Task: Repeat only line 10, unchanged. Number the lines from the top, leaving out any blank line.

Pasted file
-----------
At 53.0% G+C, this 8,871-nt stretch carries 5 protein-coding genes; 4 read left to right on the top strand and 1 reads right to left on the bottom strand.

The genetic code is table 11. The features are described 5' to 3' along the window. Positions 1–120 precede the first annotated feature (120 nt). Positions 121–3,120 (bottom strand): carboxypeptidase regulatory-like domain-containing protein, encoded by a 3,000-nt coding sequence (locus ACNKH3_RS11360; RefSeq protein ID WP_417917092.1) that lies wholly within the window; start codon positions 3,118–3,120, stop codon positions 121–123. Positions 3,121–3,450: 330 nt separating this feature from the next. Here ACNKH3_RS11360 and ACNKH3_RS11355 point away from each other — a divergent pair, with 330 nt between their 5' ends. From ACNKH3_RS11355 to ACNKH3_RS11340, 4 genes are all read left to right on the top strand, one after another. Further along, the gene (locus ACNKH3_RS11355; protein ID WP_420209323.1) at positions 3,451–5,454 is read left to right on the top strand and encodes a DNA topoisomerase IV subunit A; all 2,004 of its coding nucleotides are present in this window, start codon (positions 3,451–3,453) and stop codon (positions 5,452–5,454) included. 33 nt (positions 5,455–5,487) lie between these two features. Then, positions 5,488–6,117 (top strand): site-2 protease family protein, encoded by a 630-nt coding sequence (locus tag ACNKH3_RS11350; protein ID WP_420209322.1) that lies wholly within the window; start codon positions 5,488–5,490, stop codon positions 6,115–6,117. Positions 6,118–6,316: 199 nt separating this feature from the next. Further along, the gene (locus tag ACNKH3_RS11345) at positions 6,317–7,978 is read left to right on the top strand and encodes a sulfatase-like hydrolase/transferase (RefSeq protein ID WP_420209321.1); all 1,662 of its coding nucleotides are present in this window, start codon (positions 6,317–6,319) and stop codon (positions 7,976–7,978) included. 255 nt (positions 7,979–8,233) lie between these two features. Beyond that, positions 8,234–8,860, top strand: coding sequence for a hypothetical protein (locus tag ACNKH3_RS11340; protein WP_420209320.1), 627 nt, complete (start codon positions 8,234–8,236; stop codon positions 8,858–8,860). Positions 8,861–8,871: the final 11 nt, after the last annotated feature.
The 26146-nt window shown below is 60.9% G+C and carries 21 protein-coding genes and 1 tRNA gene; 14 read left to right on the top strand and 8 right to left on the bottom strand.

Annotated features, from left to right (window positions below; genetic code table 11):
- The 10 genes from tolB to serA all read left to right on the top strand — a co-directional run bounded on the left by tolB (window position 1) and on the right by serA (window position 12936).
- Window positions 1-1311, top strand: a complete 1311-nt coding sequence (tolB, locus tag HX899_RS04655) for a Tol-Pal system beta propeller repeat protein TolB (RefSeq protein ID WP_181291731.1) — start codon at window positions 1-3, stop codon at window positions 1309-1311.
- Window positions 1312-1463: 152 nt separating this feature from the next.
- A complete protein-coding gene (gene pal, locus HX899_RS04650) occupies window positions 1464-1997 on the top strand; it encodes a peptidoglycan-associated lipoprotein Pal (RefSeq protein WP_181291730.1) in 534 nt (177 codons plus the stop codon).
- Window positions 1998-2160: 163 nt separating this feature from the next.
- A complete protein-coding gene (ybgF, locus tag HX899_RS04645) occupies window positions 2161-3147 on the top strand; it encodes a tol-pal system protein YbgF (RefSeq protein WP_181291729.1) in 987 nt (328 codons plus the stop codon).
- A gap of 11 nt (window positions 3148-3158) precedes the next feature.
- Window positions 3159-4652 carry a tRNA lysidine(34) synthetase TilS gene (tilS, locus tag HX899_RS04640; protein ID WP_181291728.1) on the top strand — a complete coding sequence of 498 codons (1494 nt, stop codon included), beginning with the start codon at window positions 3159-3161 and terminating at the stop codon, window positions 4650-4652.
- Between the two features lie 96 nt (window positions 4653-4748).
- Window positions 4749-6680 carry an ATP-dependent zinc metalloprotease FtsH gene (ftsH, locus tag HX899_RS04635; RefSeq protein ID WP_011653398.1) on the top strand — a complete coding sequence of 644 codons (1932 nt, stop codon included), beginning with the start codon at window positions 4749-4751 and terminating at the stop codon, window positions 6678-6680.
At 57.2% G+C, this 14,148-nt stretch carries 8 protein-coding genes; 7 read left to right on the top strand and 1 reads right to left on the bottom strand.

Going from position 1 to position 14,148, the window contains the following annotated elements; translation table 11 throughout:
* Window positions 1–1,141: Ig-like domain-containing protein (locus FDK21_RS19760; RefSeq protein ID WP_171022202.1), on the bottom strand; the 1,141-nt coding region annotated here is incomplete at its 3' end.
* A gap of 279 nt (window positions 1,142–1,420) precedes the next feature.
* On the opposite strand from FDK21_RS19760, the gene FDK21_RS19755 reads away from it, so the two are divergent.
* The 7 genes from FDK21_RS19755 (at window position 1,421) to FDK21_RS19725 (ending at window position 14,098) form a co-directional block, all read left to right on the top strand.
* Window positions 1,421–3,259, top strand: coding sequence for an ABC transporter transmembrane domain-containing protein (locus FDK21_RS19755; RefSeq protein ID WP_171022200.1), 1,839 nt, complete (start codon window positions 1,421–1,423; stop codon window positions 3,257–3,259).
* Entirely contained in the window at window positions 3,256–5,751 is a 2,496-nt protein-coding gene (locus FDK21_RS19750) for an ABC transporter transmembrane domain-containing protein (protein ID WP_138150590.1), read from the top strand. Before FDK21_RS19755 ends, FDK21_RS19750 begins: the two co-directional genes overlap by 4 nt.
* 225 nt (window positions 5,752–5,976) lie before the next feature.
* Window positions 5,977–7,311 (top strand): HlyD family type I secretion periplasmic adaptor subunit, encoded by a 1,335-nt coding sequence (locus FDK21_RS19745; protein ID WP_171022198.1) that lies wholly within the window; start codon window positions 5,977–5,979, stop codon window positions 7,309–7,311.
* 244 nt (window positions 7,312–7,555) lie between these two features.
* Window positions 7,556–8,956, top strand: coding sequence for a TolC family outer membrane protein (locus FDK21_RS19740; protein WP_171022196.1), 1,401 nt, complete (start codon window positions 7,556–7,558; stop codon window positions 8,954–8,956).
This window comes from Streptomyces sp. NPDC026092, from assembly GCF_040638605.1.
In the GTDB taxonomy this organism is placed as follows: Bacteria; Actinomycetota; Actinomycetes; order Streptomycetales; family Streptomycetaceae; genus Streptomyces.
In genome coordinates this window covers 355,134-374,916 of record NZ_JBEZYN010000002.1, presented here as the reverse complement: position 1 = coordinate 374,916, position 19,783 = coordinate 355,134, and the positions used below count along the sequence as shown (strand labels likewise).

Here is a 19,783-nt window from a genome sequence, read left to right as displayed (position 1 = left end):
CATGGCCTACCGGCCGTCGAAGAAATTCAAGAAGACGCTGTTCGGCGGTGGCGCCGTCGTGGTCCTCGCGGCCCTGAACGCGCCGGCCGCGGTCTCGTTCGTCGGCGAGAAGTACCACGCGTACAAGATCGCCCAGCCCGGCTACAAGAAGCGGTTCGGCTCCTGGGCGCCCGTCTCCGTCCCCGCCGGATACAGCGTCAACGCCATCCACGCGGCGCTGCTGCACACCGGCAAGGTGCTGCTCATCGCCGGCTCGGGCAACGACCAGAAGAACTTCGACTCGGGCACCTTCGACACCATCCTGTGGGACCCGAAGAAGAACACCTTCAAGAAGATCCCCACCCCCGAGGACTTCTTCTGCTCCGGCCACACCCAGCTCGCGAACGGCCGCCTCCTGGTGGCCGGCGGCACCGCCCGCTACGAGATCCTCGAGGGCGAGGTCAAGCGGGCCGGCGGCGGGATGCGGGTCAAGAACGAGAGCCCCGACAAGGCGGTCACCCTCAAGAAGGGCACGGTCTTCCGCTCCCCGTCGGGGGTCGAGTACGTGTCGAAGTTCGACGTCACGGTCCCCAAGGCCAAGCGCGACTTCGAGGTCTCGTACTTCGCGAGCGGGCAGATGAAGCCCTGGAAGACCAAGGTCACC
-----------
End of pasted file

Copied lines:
- A complete protein-coding gene (ybgF, locus tag HX899_RS04645) occupies window positions 2161-3147 on the top strand; it encodes a tol-pal system protein YbgF (RefSeq protein WP_181291729.1) in 987 nt (328 codons plus the stop codon).